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We are hardwired to want to be independent, and if you ask any parent they will tell you that you can see that from a very young age, cue toddlers. They want to tie their own shoes, buckle their own seat belts, and do everything they can to be independent. It’s just human nature, and this behavior is encouraged, as it should be. We want our children to be independent, but something that is overlooked in our quest for independence is the ability to, when needed, ask for help.
In a recent study, by the Society for Research in Child Development, they found that children as young as 7 began to connect that asking for help in school meant looking incompetent in front of their peers. 7 years old. 7 years old and they are already worried about how they will look if they ask for help.
In addition to the innate need for independence, the world we live in today is changing. It is not the same world our parents and grandparents grew up in. Families move farther away from their hometowns, church attendance is down, and with that the traditional way most of us have found community in the past is gone. And this absence of community makes it even harder to ask for help. Where do we even go to ask for help? Who do we ask? And how do we get over this overwhelmingly uncomfortable feeling of asking for help?
When most of us sign up to volunteer with an organization, we don’t exactly see ourselves ever having to be on the receiving end, the ones asking for help. But what’s unique about Lasagna Love is that there isn’t one thing that defines a recipient. People request for all types of reasons, because a meal can mean so much more than just food. A home cooked meal could be going to someone battling loneliness or a mom who could just use a hand with dinner. The need is never the same, but there is always a need.
Volunteer turned recipient
I had the pleasure of speaking with a current volunteer, who also became a recipient. She is a lifelong volunteer of various organizations, who has always given back to her community. One of her favorite ways of spreading kindness is to leave kindness rocks around her community. Small, painted rocks that when found by others, bring a little bit of joy to their day. When COVID started and she discovered Lasagna Love, she knew that she wanted to be involved. During her first few deliveries, the families she was delivering to did not want to come out to meet her and there wasn’t much communication beyond scheduling the delivery. It felt odd but she didn’t think much of it.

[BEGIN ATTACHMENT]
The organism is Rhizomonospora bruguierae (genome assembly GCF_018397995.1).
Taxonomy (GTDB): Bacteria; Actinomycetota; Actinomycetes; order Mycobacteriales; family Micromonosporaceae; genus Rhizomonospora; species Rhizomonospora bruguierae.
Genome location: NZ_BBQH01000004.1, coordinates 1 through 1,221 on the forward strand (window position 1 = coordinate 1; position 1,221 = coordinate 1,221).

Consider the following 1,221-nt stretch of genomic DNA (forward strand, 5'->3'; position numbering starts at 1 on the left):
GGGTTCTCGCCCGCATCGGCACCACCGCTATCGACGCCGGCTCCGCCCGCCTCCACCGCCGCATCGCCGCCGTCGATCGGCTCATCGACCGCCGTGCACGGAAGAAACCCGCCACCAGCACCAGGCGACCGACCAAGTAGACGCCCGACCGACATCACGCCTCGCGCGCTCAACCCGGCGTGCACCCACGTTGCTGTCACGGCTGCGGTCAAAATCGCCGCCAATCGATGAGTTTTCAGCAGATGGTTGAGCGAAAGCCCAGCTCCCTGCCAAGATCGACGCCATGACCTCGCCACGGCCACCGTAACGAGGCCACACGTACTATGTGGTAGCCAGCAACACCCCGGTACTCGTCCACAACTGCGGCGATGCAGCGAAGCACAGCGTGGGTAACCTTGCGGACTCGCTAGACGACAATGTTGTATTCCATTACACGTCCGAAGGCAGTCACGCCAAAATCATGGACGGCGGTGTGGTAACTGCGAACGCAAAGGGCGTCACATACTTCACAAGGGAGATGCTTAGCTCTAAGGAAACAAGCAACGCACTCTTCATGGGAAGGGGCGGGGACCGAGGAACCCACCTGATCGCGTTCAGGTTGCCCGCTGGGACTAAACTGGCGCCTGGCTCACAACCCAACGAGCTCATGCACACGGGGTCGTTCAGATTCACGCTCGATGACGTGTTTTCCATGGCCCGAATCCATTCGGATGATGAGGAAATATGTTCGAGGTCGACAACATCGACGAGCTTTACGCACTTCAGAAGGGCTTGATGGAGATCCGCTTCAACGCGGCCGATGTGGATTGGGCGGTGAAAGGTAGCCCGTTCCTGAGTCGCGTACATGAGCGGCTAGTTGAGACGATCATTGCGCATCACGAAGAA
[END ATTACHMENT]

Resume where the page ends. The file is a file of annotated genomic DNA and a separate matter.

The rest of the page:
Then 3 months ago, she got sick, and then her dog passed away, so what did she do? She reached out to her community in the easiest way she knew how. She requested a lasagna, and to say that this meal changed her life is an understatement. The day of the delivery came and when asked how she felt there were a lot of words thrown around. Shameful. Unworthy. Excited. Thankful.
“A complete stranger was dropping off a whole meal for us?! Who would do something like that?”
The delivery was a strange experience. In instances where she was the one doing the delivery, she felt slightly confused as to why people wouldn’t text back to say thank you. Why they might not want to run out and meet her. But being on the receiving end helped to put things into perspective. When you are in a position where you are asking for help, there are a lot of feelings. The asker is placing themselves in an extremely vulnerable position, and to ask for help is an extremely brave thing to do. It’s not easy to request help, and it is definitely not any easier to say thank you after receiving. Being on the receiving end of a delivery helped this volunteer see a multitude of things. She was able to experience the emotions that go along with asking for help. The feelings of unworthiness that might come up from requesting. But most of all this volunteer was able to truly see Lasagna Love from the eyes of a request and this completely changed her perspective on asking for help. She felt more connected to her community and that it was okay to ask for help at times. With Lasagna Love, you never know when you might be the one needing help.
Seeing things from a lens of empathy, can help us see a whole new perspective.
A “new normal”
Asking for help and the stigma around it is not something that has been regularly discussed in society, until COVID. This pandemic has turned all our daily lives upside down, and 2 years in we are at what most call a “new normal”. But what does that even mean? For us at Lasagna Love, our hope is that it means normalizing asking for help. Strengthening our relationships within our community, to where we all can feel a little bit more comfortable saying, “hey, I am struggling and could use some help.”